Patrick-Murray Administration Announces Southeastern Massachusetts Bioreserve Land Acquisitions
Acquisitions mark 10-year anniversary of the Bioreserve
FREETOWN – Friday, May 4, 2012 – Environmental officials from the Patrick-Murray Administration today celebrated the tenth anniversary of the Southeastern Massachusetts Bioreserve by announcing the addition of four new land acquisitions to the Bioreserve.
These four new acquisitions – totaling 200 acres – reaffirm the Administration’s commitment to the protection of land for public open spaces, conservation, rare species habitat and recreation.
“Today’s celebration is the culmination of an effort that began a decade ago and I want recognize the efforts of the land owners, trustees, municipal and state officials for all their hard work in protecting this natural treasure,” said Energy and Environmental Affairs Secretary Richard K. Sullivan Jr. “It is partnerships such as these that have made Massachusetts a leader in land conservation.”
Bioreserve partners, including Department of Conservation and Recreation (DCR) Commissioner Edward M. Lambert, Jr., Department of Fish and Game (DFG) Commissioner Mary Griffin, Fall River Mayor William A. Flanagan and Trustees of Reservations (TTOR) Interim President Kathy Abbott, gathered today at Freetown State Forest to kick off weekend events to celebrate the tenth anniversary of the establishment of the Commonwealth’s first Bioreserve.
Bioreserves are large land areas that are permanently protected from development but showcase balance between biodiversity, conservation and human activity.
“We’re excited to commemorate the Bioreserve’s tenth anniversary and look forward to continuing our joint commitment to its protection, stewardship and public accessibility,” said DCR Commissioner Lambert. “On behalf of the Department of Conservation and Recreation, I would like to thank the owners of these properties for working with us, the Department of Fish and Game and the Trustees of Reservations in helping us forge ahead with the state’s mission of the Bioreserve.”
The land acquired includes 81 acres of wetlands and core habitats on Slab Bridge Road in Freetown, four acres adjacent to protected land on Copicut Road in Freetown, five acres of open field habitat on Yellow Hill Road in Fall River and 111 acres abutting water supply land and conservation restrictions near Flag Swamp Road, also in Fall River.
“I would like to thank the Department of Conservation, the City of Fall River and the Trustees of Reservations for working with us on these acquisitions and the management of natural resources and recreation in the Bioreserve,” said DFG Commissioner Griffin. “The Bioreserve is home to a great diversity of wildlife, with ten rare species including the bald eagle, marbled salamander, Eastern box turtle, and Plymouth gentian. It is also a great recreational resource for people who enjoy the outdoors.”
Work in preparation for the most recent acquisitions began in 2010 when the project partners initially identified several areas within and abutting the Bioreserve as potential acquisition targets. DCR, DFG and TTOR worked together to identify the highest priorities for acquisition and determined the lead agency for each project.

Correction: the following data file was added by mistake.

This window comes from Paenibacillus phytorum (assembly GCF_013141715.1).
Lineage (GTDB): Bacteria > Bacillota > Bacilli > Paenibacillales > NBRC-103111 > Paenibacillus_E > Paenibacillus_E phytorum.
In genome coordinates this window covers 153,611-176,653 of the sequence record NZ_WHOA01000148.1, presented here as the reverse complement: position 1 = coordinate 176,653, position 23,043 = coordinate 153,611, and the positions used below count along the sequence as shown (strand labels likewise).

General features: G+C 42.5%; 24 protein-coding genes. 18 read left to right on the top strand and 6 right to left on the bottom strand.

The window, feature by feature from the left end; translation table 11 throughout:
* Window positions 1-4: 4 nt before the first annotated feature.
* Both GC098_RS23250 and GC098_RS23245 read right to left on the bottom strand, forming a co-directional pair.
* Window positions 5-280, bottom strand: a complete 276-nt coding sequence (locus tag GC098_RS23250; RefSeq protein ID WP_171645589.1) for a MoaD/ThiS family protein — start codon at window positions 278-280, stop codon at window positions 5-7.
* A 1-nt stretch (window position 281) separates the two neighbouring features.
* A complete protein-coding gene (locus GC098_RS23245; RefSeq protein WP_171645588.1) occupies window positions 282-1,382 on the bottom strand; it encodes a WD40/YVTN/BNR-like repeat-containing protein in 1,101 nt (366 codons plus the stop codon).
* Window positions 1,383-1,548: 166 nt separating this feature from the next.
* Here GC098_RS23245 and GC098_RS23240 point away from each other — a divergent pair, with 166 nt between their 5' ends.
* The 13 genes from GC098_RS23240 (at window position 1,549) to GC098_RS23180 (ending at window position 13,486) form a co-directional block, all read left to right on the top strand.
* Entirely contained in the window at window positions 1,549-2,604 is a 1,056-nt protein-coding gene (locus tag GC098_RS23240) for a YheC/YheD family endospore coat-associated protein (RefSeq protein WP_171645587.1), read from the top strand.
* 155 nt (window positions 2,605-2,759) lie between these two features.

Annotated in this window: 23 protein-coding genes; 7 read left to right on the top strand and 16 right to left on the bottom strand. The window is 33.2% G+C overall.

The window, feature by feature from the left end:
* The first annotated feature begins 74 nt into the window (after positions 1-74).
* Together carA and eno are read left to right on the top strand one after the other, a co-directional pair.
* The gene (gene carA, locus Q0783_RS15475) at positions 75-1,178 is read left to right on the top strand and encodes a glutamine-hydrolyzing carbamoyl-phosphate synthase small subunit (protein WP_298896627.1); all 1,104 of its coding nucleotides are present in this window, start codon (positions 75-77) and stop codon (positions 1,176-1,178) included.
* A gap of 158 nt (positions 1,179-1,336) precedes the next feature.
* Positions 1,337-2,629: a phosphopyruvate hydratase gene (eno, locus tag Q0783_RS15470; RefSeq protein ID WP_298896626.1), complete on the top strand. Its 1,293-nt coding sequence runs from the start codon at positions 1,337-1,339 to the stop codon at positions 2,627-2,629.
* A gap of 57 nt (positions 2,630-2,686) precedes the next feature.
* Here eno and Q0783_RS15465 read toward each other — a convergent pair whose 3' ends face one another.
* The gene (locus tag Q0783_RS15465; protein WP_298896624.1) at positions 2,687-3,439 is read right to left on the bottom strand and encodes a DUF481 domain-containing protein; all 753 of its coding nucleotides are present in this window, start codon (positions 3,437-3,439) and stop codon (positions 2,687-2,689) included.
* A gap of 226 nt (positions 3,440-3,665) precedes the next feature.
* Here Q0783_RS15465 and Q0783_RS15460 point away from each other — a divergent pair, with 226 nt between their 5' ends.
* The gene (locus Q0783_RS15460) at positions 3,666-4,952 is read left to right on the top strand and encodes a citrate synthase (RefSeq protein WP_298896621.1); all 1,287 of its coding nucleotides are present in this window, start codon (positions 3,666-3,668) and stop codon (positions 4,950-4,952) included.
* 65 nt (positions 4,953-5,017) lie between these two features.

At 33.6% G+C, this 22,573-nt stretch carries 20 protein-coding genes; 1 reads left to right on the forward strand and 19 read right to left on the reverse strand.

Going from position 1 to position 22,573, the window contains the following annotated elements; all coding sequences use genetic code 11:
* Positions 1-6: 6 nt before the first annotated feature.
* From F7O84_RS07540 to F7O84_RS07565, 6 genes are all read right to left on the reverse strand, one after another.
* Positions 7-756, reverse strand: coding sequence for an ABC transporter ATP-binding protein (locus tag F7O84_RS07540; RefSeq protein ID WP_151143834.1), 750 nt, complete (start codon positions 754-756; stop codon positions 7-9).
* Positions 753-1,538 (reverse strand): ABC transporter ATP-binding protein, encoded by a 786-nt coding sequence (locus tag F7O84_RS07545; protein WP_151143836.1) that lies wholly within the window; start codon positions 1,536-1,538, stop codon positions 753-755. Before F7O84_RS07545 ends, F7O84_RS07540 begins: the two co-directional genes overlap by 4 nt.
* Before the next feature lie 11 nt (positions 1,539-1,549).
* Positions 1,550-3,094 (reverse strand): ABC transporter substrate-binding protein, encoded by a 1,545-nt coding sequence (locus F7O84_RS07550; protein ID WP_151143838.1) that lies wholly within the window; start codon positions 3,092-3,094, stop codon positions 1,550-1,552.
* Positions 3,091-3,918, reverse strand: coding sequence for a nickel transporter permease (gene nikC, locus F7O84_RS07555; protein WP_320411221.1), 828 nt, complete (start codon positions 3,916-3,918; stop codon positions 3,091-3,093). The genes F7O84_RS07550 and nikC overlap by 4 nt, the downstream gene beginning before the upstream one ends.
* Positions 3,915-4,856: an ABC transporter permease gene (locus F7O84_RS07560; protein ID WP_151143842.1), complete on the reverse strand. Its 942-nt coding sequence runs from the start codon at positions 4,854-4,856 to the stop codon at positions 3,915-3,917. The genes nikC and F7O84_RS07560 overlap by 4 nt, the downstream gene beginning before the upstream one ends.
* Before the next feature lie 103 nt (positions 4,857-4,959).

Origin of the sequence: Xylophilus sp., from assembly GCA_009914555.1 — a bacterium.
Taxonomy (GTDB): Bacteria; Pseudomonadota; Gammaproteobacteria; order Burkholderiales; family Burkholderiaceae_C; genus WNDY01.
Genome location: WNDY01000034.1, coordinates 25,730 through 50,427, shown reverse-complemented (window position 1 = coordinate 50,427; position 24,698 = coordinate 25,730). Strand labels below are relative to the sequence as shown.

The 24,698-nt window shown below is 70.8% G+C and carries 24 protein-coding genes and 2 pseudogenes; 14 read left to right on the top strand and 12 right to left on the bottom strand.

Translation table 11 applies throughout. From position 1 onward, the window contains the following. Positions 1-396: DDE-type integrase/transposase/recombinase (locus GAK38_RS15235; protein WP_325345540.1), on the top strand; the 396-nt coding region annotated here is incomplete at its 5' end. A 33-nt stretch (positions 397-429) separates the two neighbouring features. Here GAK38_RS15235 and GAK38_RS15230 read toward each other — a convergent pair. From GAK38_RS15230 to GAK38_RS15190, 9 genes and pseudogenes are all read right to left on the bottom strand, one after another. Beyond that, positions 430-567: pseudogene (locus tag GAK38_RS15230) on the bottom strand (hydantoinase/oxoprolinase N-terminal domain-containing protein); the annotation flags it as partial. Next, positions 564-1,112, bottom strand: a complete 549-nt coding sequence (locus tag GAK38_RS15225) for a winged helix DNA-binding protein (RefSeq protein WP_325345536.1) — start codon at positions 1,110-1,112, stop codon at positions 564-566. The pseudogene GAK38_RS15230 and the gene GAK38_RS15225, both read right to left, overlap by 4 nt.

The Southeastern Massachusetts Bioreserve is managed in a cooperative and consistent manner through public-private sector partnerships by DCR, DFG, TTOR and the City of Fall River. The partnerships work to preserve the functionality of a large-scale eco-system and promote biodiversity, conservation, water supply protection, sustainable forest management, and scientific, educational, and recreational opportunities.
“The Freetown State Forest is a great place for anyone to come out to and enjoy the simplicities of life. I am pleased to be a part of such a significant green space,” said Fall River Mayor Flanagan. “I am also proud that we are ensuring our future citizens will be able to enjoy the State Forest with their families and friends.”
“I am extremely excited to celebrate ten years of successfully promoting biodiversity, conservation, water supply protection, sustainable forest management, and numerous educational opportunities within the Commonwealth,” said Sen. Michael J. Rodrigues. “The Southeastern Bio-reserve protects and preserves the ecological integrity of a large scale ecosystem, and is one of the many gems here in the SouthCoast.”
Established in 2002, the Southeastern Massachusetts Bioreserve currently holds approximately 14,000 acres and provides the largest wildlife management area in Massachusetts. The reserve combines the Freetown State Forest, Copicut Wildlife Management Area, TTOR’s Copicut Woods, and eastern parts of the city’s watershed lands, including the Copicut Reservoir.
At its inception, the Commonwealth conveyed 300 acres, located at the northwestern corner of the Bioreserve to the Fall River Redevelopment Authority for development of an executive park. In return, the City of Fall River conveyed a conservation restriction on 4,200 acres of water supply land, co-held by DCR and DFG, and provided funding to be used for future acquisitions to expand and further protect the Bioreserve.